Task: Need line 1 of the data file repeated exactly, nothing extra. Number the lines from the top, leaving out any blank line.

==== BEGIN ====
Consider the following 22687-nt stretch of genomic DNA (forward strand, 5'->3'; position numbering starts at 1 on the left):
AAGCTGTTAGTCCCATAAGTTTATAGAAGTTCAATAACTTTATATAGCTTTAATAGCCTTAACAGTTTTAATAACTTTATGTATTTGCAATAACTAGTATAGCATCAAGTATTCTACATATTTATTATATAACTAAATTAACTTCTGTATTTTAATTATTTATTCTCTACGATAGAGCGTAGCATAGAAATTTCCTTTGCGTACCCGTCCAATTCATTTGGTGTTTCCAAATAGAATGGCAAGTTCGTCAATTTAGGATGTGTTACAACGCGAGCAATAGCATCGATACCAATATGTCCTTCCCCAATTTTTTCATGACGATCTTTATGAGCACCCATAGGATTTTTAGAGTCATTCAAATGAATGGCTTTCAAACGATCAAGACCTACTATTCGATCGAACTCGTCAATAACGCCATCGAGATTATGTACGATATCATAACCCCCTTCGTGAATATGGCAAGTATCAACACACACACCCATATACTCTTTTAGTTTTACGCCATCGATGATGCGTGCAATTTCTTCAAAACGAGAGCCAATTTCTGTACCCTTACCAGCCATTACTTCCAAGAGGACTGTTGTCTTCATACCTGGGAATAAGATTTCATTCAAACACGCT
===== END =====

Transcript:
Consider the following 22687-nt stretch of genomic DNA (forward strand, 5'->3'; position numbering starts at 1 on the left):